DDoS attacks still have the ability to strike fear into the hearts of security professionals and web server administrators everywhere. The flooding of a targeted system can be a logistical nightmare for organizations of all kinds, affecting normal business function massively.
This week Imperva Incapsula released their Q2 Global DDoS Threat Landscape Report, which represents an opportunity for the cybersecurity industry to take stock, and to view the threatscape in relation to DDoS; How it has changed, what types of attacks we’re seeing, and what types have slowed. Imperva have analysed over 15.000 network and application layer DDoS attacks which their Imperva Incapsula services were able to mitigate. This gives them virtually unparalleled insight into the nature of DDoS in Q2 of 2017, and beyond.
The findings indicate that, for the fifth quarter in a row, the number of layered network assaults dropped to 196 per week to 296 in the quarter before it. There was also a recorded dip in application layer attacks, which fell from 973 per week from an all-time high of 1,099!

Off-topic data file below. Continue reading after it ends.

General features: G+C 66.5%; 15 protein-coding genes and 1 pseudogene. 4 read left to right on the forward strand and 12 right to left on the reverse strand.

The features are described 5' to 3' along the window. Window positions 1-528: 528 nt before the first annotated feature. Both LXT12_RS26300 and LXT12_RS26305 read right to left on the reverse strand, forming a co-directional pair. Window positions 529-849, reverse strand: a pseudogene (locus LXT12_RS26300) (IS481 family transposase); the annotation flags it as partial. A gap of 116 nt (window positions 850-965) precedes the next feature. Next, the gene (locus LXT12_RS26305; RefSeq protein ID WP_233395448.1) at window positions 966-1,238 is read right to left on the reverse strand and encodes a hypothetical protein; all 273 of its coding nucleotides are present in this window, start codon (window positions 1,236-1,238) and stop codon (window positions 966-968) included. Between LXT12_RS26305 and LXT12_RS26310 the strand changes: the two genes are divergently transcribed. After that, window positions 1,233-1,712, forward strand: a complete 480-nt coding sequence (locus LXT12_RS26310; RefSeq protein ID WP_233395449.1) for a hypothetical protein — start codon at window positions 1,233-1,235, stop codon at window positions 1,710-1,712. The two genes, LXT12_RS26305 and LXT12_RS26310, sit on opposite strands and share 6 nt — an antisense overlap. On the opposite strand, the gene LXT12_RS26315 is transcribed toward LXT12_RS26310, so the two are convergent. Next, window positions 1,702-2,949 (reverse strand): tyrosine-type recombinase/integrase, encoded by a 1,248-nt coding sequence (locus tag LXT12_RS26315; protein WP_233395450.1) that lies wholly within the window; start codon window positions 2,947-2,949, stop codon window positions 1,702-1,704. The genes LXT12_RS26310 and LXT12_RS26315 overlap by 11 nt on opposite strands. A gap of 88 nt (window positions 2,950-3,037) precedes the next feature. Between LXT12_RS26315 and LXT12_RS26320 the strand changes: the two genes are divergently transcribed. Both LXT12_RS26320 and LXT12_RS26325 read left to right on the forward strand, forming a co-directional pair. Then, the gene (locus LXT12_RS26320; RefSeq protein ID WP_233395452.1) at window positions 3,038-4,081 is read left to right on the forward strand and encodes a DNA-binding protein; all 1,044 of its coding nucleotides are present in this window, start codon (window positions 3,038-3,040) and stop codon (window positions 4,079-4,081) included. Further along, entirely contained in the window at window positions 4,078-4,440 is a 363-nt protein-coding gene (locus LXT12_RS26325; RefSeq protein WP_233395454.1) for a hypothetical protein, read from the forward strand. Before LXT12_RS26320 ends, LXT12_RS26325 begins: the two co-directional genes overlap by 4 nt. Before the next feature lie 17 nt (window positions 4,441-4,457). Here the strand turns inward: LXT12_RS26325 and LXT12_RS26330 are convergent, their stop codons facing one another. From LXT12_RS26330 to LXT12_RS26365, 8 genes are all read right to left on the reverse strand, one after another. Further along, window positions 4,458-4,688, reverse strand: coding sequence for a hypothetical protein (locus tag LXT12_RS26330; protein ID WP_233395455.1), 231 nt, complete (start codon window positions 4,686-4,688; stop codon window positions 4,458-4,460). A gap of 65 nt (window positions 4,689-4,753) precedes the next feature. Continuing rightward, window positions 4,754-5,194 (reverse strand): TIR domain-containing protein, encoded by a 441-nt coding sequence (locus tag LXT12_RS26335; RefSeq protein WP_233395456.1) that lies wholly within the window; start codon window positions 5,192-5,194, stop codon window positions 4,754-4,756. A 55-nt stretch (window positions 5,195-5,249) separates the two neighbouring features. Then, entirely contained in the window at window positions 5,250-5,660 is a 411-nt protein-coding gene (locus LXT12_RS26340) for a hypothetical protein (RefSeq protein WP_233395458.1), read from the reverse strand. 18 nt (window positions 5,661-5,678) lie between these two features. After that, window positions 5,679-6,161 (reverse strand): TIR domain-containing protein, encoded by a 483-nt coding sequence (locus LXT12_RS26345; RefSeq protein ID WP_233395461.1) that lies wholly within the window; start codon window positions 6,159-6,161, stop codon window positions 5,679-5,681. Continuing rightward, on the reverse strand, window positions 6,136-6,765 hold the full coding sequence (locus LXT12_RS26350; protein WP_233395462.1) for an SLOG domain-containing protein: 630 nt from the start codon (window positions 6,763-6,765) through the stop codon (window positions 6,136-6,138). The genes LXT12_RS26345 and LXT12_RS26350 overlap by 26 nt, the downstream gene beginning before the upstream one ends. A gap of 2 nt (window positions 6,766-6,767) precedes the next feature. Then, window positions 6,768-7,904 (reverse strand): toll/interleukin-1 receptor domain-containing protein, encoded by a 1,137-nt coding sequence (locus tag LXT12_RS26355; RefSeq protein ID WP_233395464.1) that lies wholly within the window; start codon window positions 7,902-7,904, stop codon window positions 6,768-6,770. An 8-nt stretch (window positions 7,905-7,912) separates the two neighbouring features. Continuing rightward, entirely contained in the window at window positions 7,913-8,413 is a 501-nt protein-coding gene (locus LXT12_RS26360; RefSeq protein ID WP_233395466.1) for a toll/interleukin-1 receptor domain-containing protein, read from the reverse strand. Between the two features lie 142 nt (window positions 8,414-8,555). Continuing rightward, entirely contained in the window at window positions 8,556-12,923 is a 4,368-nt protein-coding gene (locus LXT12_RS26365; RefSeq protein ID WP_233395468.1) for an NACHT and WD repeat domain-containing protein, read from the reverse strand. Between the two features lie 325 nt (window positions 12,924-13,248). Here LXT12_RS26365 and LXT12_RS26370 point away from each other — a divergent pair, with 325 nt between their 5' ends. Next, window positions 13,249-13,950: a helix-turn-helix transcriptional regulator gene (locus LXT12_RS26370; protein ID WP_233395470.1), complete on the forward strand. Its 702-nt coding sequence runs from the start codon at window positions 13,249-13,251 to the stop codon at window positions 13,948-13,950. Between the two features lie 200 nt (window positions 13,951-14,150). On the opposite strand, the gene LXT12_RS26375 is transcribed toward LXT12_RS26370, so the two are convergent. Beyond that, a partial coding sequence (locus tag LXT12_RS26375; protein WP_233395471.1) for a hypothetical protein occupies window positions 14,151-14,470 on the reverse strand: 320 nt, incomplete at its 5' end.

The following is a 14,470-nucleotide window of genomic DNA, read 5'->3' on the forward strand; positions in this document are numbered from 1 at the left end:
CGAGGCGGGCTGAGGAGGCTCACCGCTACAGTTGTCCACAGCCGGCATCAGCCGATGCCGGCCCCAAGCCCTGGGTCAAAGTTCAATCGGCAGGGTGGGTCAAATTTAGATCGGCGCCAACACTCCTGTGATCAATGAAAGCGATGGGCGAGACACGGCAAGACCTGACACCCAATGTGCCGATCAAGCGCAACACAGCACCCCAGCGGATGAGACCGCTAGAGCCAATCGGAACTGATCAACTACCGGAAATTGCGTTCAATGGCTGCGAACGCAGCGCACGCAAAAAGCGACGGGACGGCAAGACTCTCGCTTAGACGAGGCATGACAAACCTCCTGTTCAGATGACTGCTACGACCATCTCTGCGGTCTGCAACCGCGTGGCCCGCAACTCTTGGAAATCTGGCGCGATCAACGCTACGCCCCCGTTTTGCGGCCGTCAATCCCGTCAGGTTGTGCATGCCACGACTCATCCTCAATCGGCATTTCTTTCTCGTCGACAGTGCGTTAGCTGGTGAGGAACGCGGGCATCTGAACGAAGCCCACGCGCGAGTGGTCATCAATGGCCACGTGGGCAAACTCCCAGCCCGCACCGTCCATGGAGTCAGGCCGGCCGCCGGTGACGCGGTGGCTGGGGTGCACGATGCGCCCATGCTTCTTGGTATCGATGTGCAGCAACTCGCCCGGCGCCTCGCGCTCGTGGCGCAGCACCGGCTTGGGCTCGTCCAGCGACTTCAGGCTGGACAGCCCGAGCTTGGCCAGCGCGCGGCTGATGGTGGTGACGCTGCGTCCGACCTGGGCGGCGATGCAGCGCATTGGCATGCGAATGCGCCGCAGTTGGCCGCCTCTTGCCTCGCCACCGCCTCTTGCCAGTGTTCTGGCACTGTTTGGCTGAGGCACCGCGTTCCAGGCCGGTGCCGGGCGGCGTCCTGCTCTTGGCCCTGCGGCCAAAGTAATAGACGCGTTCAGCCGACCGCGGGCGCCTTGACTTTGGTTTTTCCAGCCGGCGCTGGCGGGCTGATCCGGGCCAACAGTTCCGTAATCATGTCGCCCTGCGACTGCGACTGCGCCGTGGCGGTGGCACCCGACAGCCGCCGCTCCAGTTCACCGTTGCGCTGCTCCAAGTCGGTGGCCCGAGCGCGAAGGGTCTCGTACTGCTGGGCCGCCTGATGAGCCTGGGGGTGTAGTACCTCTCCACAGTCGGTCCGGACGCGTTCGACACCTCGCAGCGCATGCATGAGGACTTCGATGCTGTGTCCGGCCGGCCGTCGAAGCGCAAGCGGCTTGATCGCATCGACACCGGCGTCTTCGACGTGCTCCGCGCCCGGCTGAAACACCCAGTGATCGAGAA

They also managed to spot the emergence of the ‘pulse wave attack’, which allows malicious actors to pin down multiple targets, using alternating high-volume bursts; Incapsula referred to this as ‘the DDoS equivalent of hitting two birds with one stone’.
Of the trends observed in Q2 of this year, the persistence of application layer assaults has continued into its 5th quarter. 75.9% of targets had fell victim to multiple attacks, which is the highest percentage of any quarter that Incapsula have recorded. Of these repeat- DDoS victims, the US was the worst affected area geographically speaking, with 37% of websites hit more than six times, and 23% hit a staggering ten times or more.
Another point of geographical interest is the rise perceived in botnet activity out of Turkey, Ukraine and India. Over 3000 attacking devices were recorded in Turkey, as well as 4,300 emerging from India and Ukraine- a 75% increase.
So the takeaway from this Q2 report is to remember that DDoS attacks are fluid, and the ways in which they happen are changing- But they are going nowhere.